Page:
You can consider CW complexes as ($\aleph_1$-)condensed sets. Now any topos has its inherent notion of cohomology, so you can take the resulting cohomology of CW complexes. Then, in the condensed world:

Applied to CW complexes, the internal notion of cohomology agrees with singular cohomology.

I believe this would fail in Johnstone's topos (correct me if I'm wrong!). (Edit (Nov 14, 2023): I believe in the version of Johnstone's topos sketched above, using all closed subsets of $(\mathbb N\cup\{\infty\})^n$ as defining objects and only finitary covers, the computation does come out correctly, as a slightly curious consequence of our new discussion of solid modules.) And I hope you agree that this is a very desirable property. It's the starting point for seeing that the internal notion of group cohomology of all sorts of topological/condensed groups agrees with the various (ad hoc!) notions of continuous group cohomology you can find in the literature.

On the other hand, almost everything we do in condensed sets could also be done already with $\aleph_1$-condensed sets; in fact, I'm contemplating switching to that setting for some things. One nasty issue is that while condensed abelian groups have enough projectives, there are no nontrivial ones that are internally projective. But in $\aleph_1$-condensed abelian groups, $\mathbb Z[\mathbb N\cup\{\infty\}]$ is internally projective!

Regarding 2): As you observe, the theory basically works for any $\kappa$. One thing one might like is that as you increase $\kappa$, the pullback functors are fully faithful. While I don't know whether that's always true, it's true at least when the cardinals are either regular or strong limits. And the reason for choosing strong limits is that in that case, one has enough compact projective objects (the extremally disconnected profinite sets), which are very useful (even if not ultimately necessary) for building the theory.

Regarding 3): The main reason is the desire to avoid artificial choices. Let me elaborate by switching to the next question:

Regarding 4): One thing we prove early on is a general Pontrjagin duality on locally compact abelian groups (even on the derived level). But this requires that there are as many discrete abelian groups as there are compact abelian groups. If you work with $\kappa$-condensed abelian groups, the Pontrjagin duality would force one to restrict not only to $\kappa$-small compact abelian groups, but also to $\kappa$-small discrete abelian groups.

Also, if you really want to say that compactly generated topological spaces embed into condensed sets, without implicitly actually talking about $\kappa$-compactly generated ones, again you need to go this colimit over all $\kappa$.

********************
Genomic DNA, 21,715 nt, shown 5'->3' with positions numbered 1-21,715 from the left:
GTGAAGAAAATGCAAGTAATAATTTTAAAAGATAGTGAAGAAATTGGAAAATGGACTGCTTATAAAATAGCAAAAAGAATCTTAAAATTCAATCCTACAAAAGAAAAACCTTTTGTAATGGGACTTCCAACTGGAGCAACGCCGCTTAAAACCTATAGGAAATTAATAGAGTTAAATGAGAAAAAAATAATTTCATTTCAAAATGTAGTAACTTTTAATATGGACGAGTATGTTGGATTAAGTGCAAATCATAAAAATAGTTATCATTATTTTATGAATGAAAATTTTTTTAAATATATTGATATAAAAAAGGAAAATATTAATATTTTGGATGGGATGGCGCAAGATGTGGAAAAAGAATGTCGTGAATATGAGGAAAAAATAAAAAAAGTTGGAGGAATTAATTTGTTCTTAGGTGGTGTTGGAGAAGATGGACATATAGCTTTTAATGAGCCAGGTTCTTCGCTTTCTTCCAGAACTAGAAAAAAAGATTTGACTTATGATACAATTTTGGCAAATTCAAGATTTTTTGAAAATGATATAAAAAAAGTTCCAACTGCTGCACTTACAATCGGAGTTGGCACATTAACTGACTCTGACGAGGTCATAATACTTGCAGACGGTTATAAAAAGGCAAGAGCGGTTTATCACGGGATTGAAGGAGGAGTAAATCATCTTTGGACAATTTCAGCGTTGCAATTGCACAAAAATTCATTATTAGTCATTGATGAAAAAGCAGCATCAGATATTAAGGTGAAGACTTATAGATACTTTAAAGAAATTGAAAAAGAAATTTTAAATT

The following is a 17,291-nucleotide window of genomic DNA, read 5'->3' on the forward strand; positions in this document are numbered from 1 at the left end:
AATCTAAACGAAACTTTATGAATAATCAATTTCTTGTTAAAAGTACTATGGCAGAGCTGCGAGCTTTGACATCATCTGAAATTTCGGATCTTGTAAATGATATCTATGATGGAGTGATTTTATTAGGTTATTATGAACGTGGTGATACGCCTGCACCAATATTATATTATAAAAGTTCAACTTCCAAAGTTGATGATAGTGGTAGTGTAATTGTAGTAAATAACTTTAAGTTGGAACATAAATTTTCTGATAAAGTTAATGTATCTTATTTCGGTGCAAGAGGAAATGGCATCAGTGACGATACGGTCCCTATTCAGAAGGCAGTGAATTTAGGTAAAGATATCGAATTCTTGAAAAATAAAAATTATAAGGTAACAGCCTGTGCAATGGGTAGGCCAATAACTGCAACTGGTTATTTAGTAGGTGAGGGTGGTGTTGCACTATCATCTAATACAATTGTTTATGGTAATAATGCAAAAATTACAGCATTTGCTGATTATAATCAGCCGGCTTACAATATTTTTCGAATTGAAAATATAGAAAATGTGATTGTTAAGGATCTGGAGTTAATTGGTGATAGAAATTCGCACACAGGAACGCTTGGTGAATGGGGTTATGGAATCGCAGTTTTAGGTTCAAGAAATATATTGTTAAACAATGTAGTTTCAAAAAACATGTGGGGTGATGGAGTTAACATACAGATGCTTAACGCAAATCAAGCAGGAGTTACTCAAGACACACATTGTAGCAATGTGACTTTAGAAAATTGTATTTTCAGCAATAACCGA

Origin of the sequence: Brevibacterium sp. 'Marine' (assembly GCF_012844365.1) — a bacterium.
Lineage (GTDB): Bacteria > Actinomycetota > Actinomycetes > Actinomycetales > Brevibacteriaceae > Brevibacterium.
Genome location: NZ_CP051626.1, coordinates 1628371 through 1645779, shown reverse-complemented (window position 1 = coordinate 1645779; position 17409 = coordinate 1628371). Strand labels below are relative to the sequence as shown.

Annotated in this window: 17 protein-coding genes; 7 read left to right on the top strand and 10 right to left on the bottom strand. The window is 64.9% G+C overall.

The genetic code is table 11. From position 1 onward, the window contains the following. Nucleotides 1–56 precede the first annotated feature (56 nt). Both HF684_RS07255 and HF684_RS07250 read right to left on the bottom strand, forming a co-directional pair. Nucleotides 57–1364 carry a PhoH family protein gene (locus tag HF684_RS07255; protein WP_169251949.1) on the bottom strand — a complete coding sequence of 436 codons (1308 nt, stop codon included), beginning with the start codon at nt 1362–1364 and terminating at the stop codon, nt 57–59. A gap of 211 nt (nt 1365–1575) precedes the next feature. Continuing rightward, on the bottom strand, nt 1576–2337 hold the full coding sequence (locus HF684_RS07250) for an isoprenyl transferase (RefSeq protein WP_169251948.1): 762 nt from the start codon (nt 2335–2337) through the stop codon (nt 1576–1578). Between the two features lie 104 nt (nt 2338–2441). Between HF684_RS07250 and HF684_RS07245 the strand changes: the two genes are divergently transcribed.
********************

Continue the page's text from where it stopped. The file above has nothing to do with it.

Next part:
But in practice, mostly everything is $\aleph_1$-compactly generated, and you can just work with $\aleph_1$-condensed sets (or the much larger category of $\beth_\omega$-condensed sets, where you have enough compact projectives).

But as I said above, you absolutely cannot work with Johnstone's topos, the space $\mathbb N\cup\{\infty\}$ is just too small.

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    $\begingroup$ Thanks, this is very helpful! "$\aleph_1$-condensed sets actually admit a description very similar to this version of Johnstone's topos, but replacing $\mathbb{N}\cup\{\infty\}$ with the Cantor set" -- does that mean that $\aleph_1$-condensed sets are the same topos considered in cs.bham.ac.uk/~mhe/papers/kleene-kreisel.pdf? $\endgroup$ Feb 28, 2023 at 22:57
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    $\begingroup$ It's similar, but If I see it right, then they allow too few covers (only the open covers). In the context of your other question, this would mean that gluing along closed covers doesn't work as expected, but gluing along closed covers is required for geometric realization to work as expected. $\endgroup$ Feb 28, 2023 at 23:03
  • $\begingroup$ Can you give an explicit description of the topology with closed covers? $\endgroup$ Mar 1, 2023 at 1:42
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    $\begingroup$ Both notions of cohomology take filtered colimits to cofiltered limits, so one can reduce to the case of finite CW complexes. $\endgroup$ Mar 1, 2023 at 8:42
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    $\begingroup$ Regarding the Escardo-Xu topos. 1. Unlike the other toposes, it is a topos of sheaves over a ncatlab.org/nlab/show/topological+site 2. The inclusion of the base monoid into the category of compacta is flat and covering-flat. This induces a geometric morphism to Pyk. $\endgroup$ Mar 2, 2023 at 14:24